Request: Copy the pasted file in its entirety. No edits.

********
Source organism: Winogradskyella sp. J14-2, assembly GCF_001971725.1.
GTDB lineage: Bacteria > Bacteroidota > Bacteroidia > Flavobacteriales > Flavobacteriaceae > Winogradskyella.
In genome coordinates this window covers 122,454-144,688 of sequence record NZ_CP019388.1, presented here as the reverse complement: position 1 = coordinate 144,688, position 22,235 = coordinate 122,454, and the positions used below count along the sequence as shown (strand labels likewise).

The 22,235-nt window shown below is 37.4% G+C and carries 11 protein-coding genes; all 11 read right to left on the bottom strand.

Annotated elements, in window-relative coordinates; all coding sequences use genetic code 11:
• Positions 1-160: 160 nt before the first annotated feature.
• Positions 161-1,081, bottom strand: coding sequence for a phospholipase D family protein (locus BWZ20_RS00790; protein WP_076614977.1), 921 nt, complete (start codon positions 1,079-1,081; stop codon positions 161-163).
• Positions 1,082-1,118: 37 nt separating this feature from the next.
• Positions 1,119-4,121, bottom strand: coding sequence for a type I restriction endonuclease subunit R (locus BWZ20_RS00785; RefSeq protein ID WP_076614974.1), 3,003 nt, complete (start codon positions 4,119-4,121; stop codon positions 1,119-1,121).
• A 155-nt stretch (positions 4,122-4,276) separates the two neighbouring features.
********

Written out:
Source organism: Winogradskyella sp. J14-2, assembly GCF_001971725.1.
GTDB lineage: Bacteria > Bacteroidota > Bacteroidia > Flavobacteriales > Flavobacteriaceae > Winogradskyella.
In genome coordinates this window covers 122,454-144,688 of sequence record NZ_CP019388.1, presented here as the reverse complement: position 1 = coordinate 144,688, position 22,235 = coordinate 122,454, and the positions used below count along the sequence as shown (strand labels likewise).

The 22,235-nt window shown below is 37.4% G+C and carries 11 protein-coding genes; all 11 read right to left on the bottom strand.

Annotated elements, in window-relative coordinates; all coding sequences use genetic code 11:
• Positions 1-160: 160 nt before the first annotated feature.
• Positions 161-1,081, bottom strand: coding sequence for a phospholipase D family protein (locus BWZ20_RS00790; protein WP_076614977.1), 921 nt, complete (start codon positions 1,079-1,081; stop codon positions 161-163).
• Positions 1,082-1,118: 37 nt separating this feature from the next.
• Positions 1,119-4,121, bottom strand: coding sequence for a type I restriction endonuclease subunit R (locus BWZ20_RS00785; RefSeq protein ID WP_076614974.1), 3,003 nt, complete (start codon positions 4,119-4,121; stop codon positions 1,119-1,121).
• A 155-nt stretch (positions 4,122-4,276) separates the two neighbouring features.